The MAP articles of U.S. tax treaties provide taxpayers with the right to request the assistance of the competent authority when a taxpayer believes that the actions of the United States or the applicable U.S. treaty partner will result in the taxpayer being subject to taxation that is inconsistent with the treaty.

The U.S. competent authority is authorized to apply the provisions of U.S. tax treaties and has authority to interpret the provisions of U.S. tax treaties with the concurrence of the IRS Associate Chief Counsel (International). Otherwise, the U.S. competent authority has exclusive jurisdiction and control over the issue in a valid competent authority request.

Who is the Competent Authority?

U.S. tax treaties designate the Secretary of the Treasury or a delegate of the Secretary is designated as the competent authority with respect to the United States.

That authority, however, has been delegated through the IRS Commissioner to the Deputy Commissioner (International), LB&I.

The authority to act as the U.S. competent authority on behalf of the Deputy Commissioner (International), LB&I has been further delegated to the Assistant Deputy Commissioner (International), LB&I.

And authority to act as the U.S. competent authority with respect to certain competent authority issues has been delegated still further to the directors of Transfer Pricing Operations (which reports to the Deputy Commissioner (International), LB&I) and the Advance Pricing and Mutual Agreement Program (a representative office of the U.S. competent authority and one of the divisions of TPO).

Thus, the office of the U.S. competent authority is technically within the IRS’s Large Business and International (LB&I) Division.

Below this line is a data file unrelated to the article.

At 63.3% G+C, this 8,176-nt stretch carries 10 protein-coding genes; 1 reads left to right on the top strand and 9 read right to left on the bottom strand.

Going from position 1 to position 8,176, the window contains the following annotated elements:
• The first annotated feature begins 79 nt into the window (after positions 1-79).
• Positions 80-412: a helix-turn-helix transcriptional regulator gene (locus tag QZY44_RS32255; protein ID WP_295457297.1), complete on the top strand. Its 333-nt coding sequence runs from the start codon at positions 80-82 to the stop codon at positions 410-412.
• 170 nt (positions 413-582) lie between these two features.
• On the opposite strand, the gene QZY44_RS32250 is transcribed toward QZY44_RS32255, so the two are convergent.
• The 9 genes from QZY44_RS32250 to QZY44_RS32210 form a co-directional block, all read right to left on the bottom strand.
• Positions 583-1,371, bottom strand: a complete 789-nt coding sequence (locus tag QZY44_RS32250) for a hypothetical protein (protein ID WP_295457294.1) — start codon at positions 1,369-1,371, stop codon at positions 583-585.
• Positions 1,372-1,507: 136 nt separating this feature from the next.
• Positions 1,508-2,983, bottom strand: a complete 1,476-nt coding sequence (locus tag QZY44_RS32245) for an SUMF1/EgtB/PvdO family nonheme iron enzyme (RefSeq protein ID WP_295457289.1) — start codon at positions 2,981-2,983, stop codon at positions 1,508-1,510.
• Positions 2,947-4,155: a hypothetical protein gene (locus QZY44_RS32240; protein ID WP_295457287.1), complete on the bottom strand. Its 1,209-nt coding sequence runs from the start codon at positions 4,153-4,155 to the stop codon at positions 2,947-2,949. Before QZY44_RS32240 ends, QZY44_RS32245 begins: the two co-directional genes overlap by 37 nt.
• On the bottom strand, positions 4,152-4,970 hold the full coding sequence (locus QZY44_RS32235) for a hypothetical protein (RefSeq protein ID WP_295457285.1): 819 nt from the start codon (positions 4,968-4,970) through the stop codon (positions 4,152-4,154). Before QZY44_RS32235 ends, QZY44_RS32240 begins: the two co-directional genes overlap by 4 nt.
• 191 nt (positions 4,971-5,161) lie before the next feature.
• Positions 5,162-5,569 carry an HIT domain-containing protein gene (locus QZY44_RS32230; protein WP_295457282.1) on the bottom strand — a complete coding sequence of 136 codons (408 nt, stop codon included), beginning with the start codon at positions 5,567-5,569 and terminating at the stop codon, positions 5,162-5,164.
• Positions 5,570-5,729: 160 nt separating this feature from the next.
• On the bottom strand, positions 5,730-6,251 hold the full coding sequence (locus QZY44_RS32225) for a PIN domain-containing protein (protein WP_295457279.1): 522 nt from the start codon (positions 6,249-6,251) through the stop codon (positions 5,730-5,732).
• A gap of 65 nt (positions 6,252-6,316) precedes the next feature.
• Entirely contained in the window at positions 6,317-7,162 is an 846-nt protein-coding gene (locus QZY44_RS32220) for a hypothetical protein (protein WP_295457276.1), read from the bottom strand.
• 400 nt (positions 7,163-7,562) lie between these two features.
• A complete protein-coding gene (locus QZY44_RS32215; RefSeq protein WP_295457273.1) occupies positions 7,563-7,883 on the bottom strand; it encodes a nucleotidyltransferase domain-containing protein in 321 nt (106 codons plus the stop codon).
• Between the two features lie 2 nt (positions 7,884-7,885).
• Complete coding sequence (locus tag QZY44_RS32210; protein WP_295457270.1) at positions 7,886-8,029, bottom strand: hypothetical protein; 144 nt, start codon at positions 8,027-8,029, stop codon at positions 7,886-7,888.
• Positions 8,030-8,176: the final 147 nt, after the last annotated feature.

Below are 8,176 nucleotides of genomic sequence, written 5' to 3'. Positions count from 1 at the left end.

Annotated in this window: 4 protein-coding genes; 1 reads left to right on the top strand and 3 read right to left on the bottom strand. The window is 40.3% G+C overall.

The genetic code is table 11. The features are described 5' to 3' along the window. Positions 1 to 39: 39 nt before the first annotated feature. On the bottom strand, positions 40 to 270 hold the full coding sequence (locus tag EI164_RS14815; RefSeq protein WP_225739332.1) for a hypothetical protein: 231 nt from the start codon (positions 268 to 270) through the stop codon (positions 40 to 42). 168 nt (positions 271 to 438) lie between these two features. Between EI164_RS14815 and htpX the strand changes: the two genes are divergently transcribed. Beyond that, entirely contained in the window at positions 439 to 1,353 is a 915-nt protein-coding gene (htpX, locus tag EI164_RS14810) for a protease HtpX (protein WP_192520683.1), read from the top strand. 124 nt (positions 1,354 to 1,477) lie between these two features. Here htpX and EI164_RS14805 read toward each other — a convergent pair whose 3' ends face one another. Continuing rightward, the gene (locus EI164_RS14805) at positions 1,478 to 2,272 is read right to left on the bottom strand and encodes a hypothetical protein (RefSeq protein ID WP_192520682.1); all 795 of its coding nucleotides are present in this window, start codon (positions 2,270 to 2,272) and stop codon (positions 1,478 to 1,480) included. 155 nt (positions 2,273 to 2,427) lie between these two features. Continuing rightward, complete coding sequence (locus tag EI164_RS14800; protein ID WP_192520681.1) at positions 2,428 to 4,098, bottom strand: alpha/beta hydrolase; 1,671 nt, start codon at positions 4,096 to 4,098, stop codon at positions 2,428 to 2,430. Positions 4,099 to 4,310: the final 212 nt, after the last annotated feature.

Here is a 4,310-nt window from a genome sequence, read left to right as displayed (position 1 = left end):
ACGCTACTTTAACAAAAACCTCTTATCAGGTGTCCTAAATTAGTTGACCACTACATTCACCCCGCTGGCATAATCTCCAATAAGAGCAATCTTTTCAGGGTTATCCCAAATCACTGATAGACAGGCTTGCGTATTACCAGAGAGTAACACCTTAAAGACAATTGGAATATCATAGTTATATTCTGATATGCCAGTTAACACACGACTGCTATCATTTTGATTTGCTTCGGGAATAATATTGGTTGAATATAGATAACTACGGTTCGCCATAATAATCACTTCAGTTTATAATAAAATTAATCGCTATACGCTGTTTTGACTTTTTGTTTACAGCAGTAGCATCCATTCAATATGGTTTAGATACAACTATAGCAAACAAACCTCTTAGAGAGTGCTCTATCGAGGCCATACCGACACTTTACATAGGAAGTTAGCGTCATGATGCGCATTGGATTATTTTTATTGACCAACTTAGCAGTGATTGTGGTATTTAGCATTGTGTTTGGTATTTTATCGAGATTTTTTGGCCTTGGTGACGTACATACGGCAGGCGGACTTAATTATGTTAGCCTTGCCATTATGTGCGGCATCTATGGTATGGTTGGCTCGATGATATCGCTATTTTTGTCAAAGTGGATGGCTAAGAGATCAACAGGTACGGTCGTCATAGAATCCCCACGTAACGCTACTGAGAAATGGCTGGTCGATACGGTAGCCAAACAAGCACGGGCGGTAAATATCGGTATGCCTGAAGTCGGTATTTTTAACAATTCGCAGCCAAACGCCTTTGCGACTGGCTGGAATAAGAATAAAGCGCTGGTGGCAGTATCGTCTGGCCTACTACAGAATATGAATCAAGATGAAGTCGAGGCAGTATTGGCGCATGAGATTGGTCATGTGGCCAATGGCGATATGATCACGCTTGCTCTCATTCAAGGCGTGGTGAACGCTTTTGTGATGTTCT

The Advance Pricing and Mutual Agreement Program and the Treaty Assistance and Interpretation Team

The U.S. competent authority conducts the competent authority process through two offices: The Advance Pricing and Mutual Agreement Program (“APMA”) and the Treaty Assistance and Interpretation Team (“TAIT”).

The APMA has primary responsibility for cases arising under the business profits and associated enterprises articles of U.S. tax treaties.  For example, if an allocation made by the IRS pursuant to section 482 of the Internal Revenue Code would result in double taxation, the APMA has primary jurisdiction.

TAIT, on the other hand, has primary responsibility for cases arising under all other articles of U.S. tax treaties as well as cases arising under U.S. tax treaties with respect to estate and gift taxes.

Both APMA and TAIT are authorized to consider cases arising under the permanent establishment articles of U.S. tax treaties.


Freeman Law Tax Attorneys

Freeman Law aggressively represents clients in tax litigation at both the state and federal levels. When the stakes are high, clients rely on our experience, knowledge, and talent to help them navigate all levels of the tax dispute lifecycle—from audits and examinations to the courtroom and all levels of appeals. Schedule a consultation or call (214) 984-3000 to discuss your tax needs.